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Artwork by Maurice Vlaminck
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About the Artist
(1876-1958) " Born on the rue Pierre Liscot, near Les Halles, Maurice de Vlaminck was raised by his Flemish-Catholic father and Protestant mother from Lorraine; both parents were musicians. At age three, Vlaminck and his family moved to Le Vesinet to live with his maternal grandmother. In 1892, Vlaminck acquired his first racing cycle, which replaced his aging bicycle; eventually he planned to make a living as a professional cyclist.
In 1893, he took drawing lessons from an M. Robichon, and also painted on the Ile de Chatou with Henri Rigal. Vlaminck married Suzanne Berly in 1894. To support his family he gave violin lessons and raced professionally, but after contracting typhoid fever in 1896, he was forced to end his cycling career. In November of the same year, he began his military service at Vitre in Brittany, where he served as a musician in the 70th Regiment. On June 18, 1900, during one of his fifteen-day leaves, Vlaminck met Andre Derain. Vlaminck eventually rented a studio with Derain in the abandoned hotel-restaurant, Levanneur, on the Ile-de-Chatou.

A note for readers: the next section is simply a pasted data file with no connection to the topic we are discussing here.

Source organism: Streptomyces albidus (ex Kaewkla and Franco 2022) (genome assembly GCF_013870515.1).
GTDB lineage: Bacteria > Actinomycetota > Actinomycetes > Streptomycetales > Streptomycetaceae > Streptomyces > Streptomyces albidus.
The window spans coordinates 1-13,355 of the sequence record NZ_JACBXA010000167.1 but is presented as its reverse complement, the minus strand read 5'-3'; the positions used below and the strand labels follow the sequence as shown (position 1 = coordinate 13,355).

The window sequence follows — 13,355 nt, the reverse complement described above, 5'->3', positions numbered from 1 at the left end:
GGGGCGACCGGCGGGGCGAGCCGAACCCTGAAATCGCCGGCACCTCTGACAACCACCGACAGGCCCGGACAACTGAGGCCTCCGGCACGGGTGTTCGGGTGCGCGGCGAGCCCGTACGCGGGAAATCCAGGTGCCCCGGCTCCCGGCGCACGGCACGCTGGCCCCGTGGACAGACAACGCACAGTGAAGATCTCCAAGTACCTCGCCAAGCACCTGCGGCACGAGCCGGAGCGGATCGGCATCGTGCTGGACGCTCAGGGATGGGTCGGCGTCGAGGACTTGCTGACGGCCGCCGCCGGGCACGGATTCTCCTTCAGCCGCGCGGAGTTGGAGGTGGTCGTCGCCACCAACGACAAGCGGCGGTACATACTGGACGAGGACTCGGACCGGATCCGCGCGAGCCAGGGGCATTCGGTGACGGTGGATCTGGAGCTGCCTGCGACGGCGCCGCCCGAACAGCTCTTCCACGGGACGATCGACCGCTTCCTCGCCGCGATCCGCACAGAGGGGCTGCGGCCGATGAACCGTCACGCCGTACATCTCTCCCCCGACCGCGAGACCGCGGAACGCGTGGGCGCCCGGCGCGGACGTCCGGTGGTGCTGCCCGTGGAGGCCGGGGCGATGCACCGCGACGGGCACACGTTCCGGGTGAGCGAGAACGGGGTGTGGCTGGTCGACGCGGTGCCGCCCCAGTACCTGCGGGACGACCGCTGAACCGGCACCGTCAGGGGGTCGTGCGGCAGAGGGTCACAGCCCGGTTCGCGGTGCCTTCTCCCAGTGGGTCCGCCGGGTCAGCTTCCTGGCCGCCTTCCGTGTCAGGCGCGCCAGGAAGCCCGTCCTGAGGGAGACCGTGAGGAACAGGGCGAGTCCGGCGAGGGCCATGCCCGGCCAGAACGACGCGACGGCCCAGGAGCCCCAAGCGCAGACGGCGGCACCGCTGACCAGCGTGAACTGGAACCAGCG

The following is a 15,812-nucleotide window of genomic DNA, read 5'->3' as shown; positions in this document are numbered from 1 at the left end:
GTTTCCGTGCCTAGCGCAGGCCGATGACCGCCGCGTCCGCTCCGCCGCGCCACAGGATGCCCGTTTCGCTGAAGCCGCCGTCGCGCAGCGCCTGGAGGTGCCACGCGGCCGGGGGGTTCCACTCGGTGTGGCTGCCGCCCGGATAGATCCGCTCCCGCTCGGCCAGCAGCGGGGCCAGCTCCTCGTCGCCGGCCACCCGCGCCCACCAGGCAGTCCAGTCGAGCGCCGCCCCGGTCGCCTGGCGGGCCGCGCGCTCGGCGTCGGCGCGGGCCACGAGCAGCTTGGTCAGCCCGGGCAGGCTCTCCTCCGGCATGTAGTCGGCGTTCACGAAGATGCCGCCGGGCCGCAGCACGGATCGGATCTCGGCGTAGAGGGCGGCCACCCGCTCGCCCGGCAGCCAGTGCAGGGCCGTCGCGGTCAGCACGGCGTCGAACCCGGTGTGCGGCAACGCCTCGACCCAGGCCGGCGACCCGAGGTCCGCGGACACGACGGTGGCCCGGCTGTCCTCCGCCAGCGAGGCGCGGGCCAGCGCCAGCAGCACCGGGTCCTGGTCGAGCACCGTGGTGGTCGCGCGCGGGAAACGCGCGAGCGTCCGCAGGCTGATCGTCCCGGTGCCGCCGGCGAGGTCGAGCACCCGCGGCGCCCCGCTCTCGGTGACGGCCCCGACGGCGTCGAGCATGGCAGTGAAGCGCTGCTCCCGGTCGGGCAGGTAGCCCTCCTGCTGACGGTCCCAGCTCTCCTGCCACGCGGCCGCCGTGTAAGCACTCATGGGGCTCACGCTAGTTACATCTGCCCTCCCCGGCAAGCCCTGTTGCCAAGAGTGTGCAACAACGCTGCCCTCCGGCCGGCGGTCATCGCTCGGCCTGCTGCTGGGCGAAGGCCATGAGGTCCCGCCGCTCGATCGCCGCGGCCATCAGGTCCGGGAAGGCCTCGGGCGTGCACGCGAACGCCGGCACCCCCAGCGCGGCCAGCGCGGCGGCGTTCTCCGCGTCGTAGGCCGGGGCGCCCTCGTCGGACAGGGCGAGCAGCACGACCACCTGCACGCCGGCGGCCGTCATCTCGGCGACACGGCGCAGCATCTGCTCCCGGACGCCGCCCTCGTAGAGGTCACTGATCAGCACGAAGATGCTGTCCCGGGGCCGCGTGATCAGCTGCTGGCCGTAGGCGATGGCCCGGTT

During the Fauvist movement, Vlaminck remained mostly in and around Chatou, exhibiting his work alongside that of the other Fauve* artists at the Salon des Independants* and Salon d'Automne*. About 1908 his palette grew increasingly blue and brown and his forms became distinctly "Cezannesque."
In 1925, he began to travel throughout France, a practice he continued each year, although the vast majority of his work was done in the suburbs of Paris along the Seine. His work made before and after World War II consists principally of landscapes and still-life, characterized by a dark palette and thick strokes of paint enlivened by touches of white. He published dozens of autobiographical books, containing considerable exaggerations about his life and his relations with other artists." borrowed from AskArt.com submitted by Daphne Alazraki Fine Art.